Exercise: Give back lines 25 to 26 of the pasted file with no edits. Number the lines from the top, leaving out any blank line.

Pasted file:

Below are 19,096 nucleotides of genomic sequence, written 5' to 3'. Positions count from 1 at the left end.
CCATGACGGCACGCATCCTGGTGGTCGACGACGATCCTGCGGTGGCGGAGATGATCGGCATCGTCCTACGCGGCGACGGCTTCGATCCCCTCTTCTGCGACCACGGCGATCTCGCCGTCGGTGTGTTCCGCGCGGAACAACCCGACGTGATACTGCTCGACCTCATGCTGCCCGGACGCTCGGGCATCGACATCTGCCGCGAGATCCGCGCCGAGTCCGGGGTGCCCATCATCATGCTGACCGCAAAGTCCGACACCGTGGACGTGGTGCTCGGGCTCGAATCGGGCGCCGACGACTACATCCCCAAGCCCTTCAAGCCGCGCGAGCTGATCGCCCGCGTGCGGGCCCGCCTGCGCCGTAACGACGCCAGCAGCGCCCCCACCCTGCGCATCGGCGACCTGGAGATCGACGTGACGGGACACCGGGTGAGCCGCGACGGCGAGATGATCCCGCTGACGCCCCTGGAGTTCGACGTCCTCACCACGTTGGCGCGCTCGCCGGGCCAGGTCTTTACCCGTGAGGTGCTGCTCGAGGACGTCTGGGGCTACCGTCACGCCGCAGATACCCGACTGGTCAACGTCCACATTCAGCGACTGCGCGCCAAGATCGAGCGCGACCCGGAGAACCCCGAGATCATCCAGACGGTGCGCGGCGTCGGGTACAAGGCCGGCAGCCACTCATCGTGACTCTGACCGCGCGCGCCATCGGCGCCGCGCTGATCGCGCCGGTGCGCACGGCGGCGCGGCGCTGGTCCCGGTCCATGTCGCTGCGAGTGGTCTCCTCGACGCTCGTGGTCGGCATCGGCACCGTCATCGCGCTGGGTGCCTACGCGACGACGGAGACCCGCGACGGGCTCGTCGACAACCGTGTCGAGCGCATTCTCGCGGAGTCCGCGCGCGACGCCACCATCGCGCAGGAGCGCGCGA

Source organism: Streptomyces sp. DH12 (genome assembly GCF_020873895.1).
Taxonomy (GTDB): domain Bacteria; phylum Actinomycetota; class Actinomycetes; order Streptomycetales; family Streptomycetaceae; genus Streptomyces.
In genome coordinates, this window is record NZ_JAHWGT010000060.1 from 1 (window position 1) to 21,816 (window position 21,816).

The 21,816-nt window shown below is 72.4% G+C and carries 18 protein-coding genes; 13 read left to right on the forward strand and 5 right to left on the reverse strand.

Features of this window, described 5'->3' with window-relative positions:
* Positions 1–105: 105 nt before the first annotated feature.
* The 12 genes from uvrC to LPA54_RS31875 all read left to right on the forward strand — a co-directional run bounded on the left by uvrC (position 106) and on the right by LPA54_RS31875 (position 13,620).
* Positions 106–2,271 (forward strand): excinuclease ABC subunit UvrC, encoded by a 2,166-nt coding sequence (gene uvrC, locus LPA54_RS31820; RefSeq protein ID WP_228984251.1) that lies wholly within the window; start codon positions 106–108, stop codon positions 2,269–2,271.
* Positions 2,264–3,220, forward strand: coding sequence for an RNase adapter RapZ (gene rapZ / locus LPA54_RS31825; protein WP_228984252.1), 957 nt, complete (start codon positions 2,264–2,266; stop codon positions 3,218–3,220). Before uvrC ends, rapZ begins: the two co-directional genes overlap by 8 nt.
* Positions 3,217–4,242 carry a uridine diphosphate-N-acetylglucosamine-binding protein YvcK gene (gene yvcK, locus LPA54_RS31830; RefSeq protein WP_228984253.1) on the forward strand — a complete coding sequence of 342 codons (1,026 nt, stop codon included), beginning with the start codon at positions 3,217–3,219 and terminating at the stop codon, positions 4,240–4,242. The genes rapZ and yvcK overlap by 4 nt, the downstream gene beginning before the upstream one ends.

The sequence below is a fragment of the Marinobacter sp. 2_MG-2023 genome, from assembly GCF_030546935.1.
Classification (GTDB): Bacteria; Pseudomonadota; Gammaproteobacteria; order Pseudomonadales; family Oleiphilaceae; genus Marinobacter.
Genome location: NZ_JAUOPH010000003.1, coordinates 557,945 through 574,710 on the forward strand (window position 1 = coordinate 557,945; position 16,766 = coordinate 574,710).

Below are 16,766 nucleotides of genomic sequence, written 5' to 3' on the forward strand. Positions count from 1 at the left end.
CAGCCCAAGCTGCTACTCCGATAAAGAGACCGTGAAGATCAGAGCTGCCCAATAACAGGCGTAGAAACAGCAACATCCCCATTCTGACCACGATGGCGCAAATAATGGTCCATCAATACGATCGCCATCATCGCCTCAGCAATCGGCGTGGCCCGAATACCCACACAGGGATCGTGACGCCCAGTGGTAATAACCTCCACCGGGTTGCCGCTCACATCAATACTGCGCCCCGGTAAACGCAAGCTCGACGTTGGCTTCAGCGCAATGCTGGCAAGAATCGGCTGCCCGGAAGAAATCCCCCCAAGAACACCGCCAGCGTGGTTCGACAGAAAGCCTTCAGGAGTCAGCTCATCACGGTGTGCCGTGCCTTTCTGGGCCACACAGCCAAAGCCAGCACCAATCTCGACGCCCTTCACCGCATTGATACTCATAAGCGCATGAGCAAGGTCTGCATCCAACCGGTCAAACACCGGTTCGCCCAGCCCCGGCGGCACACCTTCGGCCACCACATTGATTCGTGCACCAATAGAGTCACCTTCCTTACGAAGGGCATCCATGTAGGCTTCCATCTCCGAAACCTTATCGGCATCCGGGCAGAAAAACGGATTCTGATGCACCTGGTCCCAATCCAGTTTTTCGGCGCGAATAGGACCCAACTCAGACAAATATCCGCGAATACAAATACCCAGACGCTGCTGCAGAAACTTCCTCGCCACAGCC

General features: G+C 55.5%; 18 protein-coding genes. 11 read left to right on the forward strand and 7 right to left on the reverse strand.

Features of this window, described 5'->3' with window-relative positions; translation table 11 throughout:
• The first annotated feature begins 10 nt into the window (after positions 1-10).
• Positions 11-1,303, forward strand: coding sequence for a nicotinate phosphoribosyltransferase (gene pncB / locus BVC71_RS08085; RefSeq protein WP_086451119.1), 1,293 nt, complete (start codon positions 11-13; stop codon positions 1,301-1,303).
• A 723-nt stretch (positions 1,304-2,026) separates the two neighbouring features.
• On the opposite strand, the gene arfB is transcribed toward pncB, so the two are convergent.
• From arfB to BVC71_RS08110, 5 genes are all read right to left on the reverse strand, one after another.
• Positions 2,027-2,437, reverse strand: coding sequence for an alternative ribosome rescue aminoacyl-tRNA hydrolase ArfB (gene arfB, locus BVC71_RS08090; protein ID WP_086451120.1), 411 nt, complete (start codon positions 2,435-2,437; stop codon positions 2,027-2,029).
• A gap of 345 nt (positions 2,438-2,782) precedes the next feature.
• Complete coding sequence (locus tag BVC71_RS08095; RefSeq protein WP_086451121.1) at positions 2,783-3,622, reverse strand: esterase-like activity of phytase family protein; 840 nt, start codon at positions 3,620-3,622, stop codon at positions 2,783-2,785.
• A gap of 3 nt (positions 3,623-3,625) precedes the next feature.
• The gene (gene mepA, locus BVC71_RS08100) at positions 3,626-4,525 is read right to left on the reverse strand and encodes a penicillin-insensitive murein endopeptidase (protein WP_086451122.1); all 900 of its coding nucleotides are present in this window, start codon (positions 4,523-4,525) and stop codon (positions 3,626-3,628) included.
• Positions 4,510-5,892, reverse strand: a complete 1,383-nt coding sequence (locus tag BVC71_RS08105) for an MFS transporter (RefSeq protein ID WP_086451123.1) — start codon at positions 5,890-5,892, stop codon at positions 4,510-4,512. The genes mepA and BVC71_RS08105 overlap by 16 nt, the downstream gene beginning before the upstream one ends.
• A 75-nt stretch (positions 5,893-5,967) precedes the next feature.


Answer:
• Positions 2,027-2,437, reverse strand: coding sequence for an alternative ribosome rescue aminoacyl-tRNA hydrolase ArfB (gene arfB, locus BVC71_RS08090; protein ID WP_086451120.1), 411 nt, complete (start codon positions 2,435-2,437; stop codon positions 2,027-2,029).
• A gap of 345 nt (positions 2,438-2,782) precedes the next feature.